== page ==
I was riding in a car while listening to a Warriors game with my father when I had my first conversation about being a fan of the Warriors. Being seven, and having recently moved to California, I'd never had any particular interest in NBA basketball aside from the lone Chris Mullin card in my collection (complete with blemish on the cheek).
I simply wanted to listen to my Raffi tape, but my dad said, "No, the Warriors could do great things. Now that we live in California the Warriors are our closest team."
Maybe those weren't the exact words, but it was something to that effect. Maybe my dad simply couldn't stomach another rousing round of "Willabe Wallabe Woo" or "Apples and Bananas," but his words still left a lasting impression on me.
The impression that the Golden State Warriors had the potential to do great things, and should by all means someday realize that greatness.
The year was 1993.
I'm not going to explain what happened after that. It pains me to see so many opportunities squandered. But to make a long story short, the bottom line is that my expectations, hopes, and dreams for the Warriors were never realized.
Alas, childhood has long since come and gone, and with the exception of one flash in the pan during the 2006-07 season the Warriors' postseason portfolio is deeply in the red.
So deep in fact, that recent rumors from Tim Kawakami suggest Cohan is selling the team. The prospect has fans giddy up the wazoo.
Kawakami posits two possible candidates for ownership, George Lucas and Larry Ellison.
He also states that his source was not inclined to specify which candidate was really interested. However, judging by his delivery and choice of candidates it can be determined that Kawakami is employing a bit of a ruse to protect his relationship with the source. All while pointing a giant arrow at the real candidate.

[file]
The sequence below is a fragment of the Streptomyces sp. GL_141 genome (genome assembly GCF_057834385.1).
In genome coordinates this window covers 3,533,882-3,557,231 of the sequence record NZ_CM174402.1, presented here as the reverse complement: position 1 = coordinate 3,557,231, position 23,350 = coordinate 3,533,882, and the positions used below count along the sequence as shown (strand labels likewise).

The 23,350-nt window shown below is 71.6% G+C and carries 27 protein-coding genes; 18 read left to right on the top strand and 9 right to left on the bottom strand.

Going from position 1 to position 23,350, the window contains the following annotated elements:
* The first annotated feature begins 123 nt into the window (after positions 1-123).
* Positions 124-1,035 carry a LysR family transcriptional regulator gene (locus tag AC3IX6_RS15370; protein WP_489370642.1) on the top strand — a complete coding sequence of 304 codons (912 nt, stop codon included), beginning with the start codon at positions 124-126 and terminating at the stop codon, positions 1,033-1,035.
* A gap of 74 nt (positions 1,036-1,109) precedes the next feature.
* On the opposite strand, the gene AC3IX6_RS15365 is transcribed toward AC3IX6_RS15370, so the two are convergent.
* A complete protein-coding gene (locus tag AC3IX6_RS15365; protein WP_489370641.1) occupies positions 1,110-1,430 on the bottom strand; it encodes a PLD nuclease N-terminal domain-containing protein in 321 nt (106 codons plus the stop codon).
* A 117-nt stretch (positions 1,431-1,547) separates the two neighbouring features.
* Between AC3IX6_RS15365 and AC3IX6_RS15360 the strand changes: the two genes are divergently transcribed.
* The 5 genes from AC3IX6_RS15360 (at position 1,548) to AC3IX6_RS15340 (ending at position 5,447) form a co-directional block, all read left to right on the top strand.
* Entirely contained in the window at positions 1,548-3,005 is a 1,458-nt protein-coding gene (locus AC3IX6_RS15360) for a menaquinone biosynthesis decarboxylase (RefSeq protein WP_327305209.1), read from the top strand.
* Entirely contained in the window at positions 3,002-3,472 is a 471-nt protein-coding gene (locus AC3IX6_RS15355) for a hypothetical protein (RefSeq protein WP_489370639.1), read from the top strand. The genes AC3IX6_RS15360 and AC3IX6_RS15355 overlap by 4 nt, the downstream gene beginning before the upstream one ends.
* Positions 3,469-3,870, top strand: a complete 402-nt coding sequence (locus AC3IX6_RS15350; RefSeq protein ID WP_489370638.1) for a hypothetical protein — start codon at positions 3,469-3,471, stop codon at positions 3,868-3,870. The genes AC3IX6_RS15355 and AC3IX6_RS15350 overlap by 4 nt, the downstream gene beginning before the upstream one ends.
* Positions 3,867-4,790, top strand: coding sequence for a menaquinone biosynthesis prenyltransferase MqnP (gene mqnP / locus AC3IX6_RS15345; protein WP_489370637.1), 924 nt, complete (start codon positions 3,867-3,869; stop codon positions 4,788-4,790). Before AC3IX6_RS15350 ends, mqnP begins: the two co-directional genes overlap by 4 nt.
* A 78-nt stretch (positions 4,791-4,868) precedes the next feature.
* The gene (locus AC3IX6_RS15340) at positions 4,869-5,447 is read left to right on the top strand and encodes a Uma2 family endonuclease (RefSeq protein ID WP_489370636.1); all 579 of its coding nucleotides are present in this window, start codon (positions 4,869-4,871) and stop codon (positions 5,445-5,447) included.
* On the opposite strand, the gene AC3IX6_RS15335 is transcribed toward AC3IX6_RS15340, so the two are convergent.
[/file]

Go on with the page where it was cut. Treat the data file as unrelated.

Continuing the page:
How is this? Well the "source" of the Lucas rumor was a joke that emanated from my pent up frustrations about the team. Kawakami clearly understood the nature of the article when the joke was released. In a brief discussion with Ralph and Tom of KNBR, Kawakami is, ironically enough, asked why he didn't break the Lucas story. The result was a good laugh all the way around.
So why include Lucas as a candidate if the only prior discussion was purely facetious?
If Kawakami names only a single candidate, then he has officially spilled the beans. After all, right now the emphasis of the story is that Cohan is selling the team; not who is going to buy it.
Consequently Kawakami's article juxtaposes the relatively absurd rumor of Lucas purchasing the franchise to the realistic and believable involvement of Larry Ellison with a transparent, but cleverly contrived equivocation of the possible parties involved.
What would it mean for the Golden State Warriors and their fans if Cohan really is selling the team?
Without going into any detail I would wager that the sale of the team would generate more season ticket revenue than any other off season move imaginable (short of signing LeBron or Kobe), and that is just the beginning.
But I digress...
There are children out there. Children whose spirits burn brightly for the Warriors without the shade of doubt or distrust that comes from a lifetime tarnished by shattered dreams and failed expectations.
Indeed, I have always believed there is a child in us all.
So please Mr. Cohan, for the sake of the children, sell the Warriors.